Another method to propagate Swedish Ivy is through division. But still, we would recommend you to always go with the stems cutting method – it is both effective and convenient.

Swedish Ivy Decoration Ideas

Now that we have gone through the boring maintenance details let us move to the exciting part. Here are a few ideas for you on how to decorate your Swedish Ivy plant:

Hanging Baskets

Swedish Ivys are known to be the perfect plants to place in hanging baskets. They are tiny, and they look absolutely lovely in baskets.

Cane Baskets

Put your Swedish Ivy plant in a cane basket and place it on a tabletop. It will give a beautiful garden vibe to your space.

Metallic Jars

The Swedish Ivy plant will look lovely in those gold, metallic jars. You will be able to place it anywhere you like.

Glass Jars

Glass jars always look elegant and classy; trust me. Place your Creeping Charlie in one of those and make your place look exquisite.

Pin on Living Room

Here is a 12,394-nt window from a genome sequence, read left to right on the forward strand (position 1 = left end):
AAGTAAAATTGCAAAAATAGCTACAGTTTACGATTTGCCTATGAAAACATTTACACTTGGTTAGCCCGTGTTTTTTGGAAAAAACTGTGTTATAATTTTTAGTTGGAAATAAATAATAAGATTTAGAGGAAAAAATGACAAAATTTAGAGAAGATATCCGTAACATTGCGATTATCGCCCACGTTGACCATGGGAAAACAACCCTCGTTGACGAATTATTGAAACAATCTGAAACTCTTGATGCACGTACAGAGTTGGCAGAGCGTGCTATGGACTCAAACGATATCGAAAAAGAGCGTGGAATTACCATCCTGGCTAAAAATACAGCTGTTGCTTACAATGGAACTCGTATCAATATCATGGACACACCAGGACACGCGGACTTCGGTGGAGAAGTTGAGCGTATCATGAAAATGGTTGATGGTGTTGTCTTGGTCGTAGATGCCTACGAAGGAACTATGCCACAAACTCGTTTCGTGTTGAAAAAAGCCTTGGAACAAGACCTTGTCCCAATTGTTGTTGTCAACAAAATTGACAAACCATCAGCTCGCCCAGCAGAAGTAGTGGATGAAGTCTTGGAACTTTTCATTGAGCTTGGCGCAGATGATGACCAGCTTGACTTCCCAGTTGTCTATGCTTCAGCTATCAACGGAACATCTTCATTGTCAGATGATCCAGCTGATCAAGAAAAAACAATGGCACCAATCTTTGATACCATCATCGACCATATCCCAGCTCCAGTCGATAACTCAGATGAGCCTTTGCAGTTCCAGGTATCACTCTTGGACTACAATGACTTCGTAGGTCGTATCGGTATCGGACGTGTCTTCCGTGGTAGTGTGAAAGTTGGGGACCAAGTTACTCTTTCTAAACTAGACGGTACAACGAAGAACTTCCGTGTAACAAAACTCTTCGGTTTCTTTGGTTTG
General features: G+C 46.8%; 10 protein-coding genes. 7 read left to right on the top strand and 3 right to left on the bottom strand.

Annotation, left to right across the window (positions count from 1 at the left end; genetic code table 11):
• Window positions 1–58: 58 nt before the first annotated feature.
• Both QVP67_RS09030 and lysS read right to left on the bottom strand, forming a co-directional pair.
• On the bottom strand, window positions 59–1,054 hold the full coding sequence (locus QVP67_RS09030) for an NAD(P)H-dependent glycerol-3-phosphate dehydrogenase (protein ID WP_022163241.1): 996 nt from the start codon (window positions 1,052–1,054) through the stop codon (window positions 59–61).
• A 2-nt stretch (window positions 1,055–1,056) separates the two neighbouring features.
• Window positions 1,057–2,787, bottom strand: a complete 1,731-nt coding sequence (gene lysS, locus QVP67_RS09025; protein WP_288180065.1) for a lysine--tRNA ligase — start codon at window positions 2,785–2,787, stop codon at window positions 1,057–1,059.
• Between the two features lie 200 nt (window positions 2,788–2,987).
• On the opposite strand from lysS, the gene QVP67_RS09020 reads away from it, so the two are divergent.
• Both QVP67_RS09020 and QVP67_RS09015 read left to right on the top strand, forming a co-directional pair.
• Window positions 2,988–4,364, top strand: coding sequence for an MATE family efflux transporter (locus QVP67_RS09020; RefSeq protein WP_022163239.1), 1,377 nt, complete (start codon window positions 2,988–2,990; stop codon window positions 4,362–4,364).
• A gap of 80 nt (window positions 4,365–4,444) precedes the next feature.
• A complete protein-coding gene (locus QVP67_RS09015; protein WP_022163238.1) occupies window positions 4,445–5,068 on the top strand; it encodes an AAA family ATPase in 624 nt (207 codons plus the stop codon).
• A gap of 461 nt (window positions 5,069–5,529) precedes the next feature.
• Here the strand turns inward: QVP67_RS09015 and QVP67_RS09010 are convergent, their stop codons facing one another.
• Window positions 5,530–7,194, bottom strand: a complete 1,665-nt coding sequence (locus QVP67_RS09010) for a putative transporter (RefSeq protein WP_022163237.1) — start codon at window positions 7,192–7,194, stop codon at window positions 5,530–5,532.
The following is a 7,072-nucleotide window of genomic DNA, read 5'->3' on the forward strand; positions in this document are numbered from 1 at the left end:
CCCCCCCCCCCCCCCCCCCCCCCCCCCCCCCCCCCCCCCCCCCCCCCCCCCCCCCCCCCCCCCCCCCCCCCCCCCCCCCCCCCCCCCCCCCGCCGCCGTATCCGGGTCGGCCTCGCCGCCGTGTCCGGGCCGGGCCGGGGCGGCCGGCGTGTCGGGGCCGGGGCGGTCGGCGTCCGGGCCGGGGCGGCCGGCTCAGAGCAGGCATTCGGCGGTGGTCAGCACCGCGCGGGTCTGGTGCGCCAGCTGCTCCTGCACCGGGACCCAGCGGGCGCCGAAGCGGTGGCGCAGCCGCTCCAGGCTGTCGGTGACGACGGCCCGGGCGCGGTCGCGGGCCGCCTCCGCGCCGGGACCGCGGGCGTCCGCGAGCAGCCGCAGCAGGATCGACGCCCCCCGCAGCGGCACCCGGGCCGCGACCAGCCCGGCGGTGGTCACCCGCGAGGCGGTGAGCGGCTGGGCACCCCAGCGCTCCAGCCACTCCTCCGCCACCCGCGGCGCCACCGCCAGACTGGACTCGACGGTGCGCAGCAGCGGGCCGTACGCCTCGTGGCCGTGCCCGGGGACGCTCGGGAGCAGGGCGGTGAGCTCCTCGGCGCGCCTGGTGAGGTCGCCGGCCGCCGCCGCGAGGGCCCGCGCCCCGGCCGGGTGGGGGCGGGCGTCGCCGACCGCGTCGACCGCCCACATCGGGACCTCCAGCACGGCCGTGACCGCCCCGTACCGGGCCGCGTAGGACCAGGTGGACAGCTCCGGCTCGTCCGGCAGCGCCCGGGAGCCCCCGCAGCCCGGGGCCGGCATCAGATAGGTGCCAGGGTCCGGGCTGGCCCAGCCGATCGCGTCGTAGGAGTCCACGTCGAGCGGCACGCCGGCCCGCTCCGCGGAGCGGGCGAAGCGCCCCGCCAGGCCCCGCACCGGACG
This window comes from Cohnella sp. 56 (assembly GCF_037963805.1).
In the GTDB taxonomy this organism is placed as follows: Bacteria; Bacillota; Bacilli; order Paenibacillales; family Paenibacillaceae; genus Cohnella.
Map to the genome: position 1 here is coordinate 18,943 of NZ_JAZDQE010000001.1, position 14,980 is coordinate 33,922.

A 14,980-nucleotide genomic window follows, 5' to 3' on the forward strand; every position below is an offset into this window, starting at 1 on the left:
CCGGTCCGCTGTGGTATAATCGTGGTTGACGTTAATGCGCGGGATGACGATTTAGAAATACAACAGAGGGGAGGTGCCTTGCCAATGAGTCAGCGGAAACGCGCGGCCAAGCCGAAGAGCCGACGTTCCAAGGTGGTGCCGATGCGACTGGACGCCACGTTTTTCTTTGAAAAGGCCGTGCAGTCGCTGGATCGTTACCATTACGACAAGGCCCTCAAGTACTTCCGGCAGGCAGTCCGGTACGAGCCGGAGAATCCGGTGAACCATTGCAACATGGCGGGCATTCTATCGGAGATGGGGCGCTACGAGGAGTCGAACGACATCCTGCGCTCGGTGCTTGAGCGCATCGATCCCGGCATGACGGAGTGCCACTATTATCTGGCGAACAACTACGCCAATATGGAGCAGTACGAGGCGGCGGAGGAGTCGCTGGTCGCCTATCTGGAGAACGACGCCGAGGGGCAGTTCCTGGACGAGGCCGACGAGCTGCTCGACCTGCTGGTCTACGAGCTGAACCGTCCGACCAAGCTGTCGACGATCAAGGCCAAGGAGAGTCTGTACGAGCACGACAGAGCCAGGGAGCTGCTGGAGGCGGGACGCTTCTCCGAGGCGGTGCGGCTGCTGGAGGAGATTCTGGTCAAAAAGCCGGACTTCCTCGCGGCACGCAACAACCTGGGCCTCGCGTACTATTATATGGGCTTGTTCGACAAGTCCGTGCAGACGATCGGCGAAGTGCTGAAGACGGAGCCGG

Pin the stems of the plant in a zig-zag order on the walls of your living room.

Swedish Ivy Problems

Like all the other plants, and especially living things, the Swedish Ivy also faces some minor issues like pests and diseases. However, none of these issues are unresolvable.

In fact, you can conveniently treat them without any hassle. Want to know about the conditions and how to treat them? Here you go.

Plant Turning Droop and Yellow

This is the most common disease of Swedish Ivy – it turns droop, pale, and yellow. This happens when the plant is not getting enough water or its potting mix is too dry. To get rid of this, try to water your plant more often.

Spider mites